Ginger's dad in the garden with his grandson picking green beansSunday, June 20, is Father’s Day. As I was thinking about what I would say for my Father’s Day blog, I began thinking about my own dad. He died a couple of weeks after Father’s Day two years ago. Even though my dad only went to school through the 8th grade, I consider him to have been one of the smartest and wisest men I’ve ever known. This Father’s Day I wanted to share some of the things I learned from my dad.

I heard my father say, on more than one occasion, “If you’re gonna look up a sow’s rear… don’t expect a purty view.” In other words, Dad felt that if he chose to look at things in life expecting to see the ugly or the bad, that is exactly what he would see. He felt that looking for the negative in life took so much more energy, so he might as well try to see the good in things (both in people and in life events), and hope for the <a href=””>best.

My dad was mostly a quiet man, although he could slip into story mode and tell the funniest stories. As a little girl, I was a total chatterbox. Dad would advise me, “Sometimes if you just sit patiently, don’t talk, just listen and observe, you will learn the most amazing things.” Dad grew up in the country, in the hills outside of Dubuque, Iowa. He hunted, fished, farmed, and he grew up learning to listen to the land. He was quite skilled at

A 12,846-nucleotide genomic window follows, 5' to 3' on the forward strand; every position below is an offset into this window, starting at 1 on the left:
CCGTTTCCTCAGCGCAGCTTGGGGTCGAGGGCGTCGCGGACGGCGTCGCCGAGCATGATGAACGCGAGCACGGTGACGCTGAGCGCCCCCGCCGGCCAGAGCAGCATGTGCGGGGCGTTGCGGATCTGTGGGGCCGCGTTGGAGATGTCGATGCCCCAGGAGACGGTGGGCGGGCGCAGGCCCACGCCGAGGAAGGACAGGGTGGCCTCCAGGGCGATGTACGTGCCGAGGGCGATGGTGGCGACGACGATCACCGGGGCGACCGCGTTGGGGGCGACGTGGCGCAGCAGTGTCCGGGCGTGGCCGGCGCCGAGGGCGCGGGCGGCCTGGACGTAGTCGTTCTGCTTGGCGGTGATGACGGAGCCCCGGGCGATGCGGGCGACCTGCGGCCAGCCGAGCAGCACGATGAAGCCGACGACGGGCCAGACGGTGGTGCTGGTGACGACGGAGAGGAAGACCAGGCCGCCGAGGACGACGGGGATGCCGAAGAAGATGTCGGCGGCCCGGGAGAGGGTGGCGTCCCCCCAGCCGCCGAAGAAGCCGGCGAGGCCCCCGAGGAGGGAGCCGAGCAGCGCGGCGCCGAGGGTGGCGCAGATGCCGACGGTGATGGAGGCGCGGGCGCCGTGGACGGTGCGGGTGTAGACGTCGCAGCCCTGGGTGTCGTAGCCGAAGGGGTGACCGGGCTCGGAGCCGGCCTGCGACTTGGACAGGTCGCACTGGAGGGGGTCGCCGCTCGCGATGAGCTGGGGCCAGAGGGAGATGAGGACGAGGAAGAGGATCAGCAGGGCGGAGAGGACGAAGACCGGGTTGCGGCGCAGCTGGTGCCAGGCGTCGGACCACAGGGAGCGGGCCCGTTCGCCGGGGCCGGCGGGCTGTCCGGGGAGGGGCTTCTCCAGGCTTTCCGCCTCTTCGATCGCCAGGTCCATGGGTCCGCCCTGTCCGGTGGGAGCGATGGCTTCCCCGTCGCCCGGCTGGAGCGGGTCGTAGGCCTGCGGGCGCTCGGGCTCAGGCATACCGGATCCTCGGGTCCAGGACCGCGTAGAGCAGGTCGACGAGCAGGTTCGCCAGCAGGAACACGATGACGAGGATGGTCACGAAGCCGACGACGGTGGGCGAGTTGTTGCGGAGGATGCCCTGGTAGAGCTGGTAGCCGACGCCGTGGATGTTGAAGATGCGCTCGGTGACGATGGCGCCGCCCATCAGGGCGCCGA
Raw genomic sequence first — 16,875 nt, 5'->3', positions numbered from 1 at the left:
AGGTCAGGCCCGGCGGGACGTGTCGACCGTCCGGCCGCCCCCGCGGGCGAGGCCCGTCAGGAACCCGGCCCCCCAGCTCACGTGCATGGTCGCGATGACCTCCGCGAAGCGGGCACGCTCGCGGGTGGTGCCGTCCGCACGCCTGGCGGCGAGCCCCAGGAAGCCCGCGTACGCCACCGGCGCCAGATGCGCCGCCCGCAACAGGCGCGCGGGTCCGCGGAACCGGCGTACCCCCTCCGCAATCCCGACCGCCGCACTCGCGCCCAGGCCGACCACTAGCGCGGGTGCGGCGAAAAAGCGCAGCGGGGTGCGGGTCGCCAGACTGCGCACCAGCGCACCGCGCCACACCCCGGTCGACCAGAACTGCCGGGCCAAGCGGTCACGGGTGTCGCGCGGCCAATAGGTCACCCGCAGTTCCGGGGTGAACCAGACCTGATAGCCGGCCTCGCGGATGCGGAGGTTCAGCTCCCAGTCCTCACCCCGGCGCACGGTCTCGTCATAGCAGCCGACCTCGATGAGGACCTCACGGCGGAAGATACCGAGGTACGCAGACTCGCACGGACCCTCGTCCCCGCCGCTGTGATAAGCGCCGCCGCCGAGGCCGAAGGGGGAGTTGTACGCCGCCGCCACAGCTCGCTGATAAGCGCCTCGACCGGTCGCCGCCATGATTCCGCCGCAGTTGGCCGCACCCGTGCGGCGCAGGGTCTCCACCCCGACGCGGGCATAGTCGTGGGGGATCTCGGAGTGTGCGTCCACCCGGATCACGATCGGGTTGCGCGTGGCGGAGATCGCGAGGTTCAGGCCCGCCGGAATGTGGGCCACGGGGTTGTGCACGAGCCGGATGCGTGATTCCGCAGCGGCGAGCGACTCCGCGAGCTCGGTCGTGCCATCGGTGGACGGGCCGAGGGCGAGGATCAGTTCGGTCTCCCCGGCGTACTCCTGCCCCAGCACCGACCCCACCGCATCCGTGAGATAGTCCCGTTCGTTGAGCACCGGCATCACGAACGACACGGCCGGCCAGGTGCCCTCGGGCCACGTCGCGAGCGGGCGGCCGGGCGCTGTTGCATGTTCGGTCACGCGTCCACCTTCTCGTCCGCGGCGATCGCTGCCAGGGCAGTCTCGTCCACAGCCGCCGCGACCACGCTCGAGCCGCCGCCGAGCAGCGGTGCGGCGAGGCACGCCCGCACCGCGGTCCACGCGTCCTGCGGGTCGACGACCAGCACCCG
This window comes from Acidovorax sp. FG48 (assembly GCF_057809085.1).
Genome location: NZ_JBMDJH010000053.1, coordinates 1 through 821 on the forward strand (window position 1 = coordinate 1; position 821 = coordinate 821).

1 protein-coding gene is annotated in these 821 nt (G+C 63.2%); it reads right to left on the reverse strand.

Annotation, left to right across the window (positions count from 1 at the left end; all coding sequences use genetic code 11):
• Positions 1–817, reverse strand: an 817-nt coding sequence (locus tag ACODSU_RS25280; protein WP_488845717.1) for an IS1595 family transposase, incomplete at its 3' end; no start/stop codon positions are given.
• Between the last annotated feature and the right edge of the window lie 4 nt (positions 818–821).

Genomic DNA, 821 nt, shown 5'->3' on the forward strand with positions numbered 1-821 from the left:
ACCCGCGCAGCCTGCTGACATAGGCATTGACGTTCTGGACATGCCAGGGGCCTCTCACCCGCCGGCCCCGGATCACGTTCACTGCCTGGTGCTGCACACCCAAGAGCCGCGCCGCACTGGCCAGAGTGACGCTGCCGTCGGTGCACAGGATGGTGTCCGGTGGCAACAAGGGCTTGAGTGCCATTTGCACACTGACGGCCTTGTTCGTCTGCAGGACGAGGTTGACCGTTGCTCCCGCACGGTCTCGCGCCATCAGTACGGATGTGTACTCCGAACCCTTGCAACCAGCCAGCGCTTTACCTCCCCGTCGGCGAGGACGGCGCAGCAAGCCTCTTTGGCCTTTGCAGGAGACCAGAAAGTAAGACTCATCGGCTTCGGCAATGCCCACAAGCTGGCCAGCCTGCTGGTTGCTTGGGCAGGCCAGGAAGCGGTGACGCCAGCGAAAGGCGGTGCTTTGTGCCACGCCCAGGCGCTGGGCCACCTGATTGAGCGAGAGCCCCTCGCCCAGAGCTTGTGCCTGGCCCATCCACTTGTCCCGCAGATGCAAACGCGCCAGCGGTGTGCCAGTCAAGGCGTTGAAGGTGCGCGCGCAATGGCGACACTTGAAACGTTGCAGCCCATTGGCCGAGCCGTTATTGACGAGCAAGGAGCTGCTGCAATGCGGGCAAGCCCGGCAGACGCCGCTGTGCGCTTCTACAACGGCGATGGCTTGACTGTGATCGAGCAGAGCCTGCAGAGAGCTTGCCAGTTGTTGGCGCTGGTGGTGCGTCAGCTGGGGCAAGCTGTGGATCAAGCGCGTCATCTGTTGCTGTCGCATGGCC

understanding nature and working with nature. He said the ability to listen and quietly observe doesn’t just work with nature, it would also teach me a lot about people. He was right.

My dad was a “do-it-yourselfer.” He rarely paid anyone to do home projects. Dad was an electrician by trade, but he was also a very capable plumber, and an all around handy-man. If he didn’t have the skill set he needed, he would go learn it. He always felt, “If you can do it yourself, you will save yourself money and at the end of the project you will be rewarded with that feeling of great achievement.” I took this philosophy as my own. I try to do many of my own home projects. His philosophy taught me to be self-reliant, it gave me a lot of confidence, and a strong belief that I can do anything, if I put my mind to it.

These are just a few of the things I learned from Dad. He had such a huge impact on my life. I am the person that I am today, because he was in my life. I want to give all of you the opportunity to share lessons from your fathers. Please take the time to drop me a line and share your stories.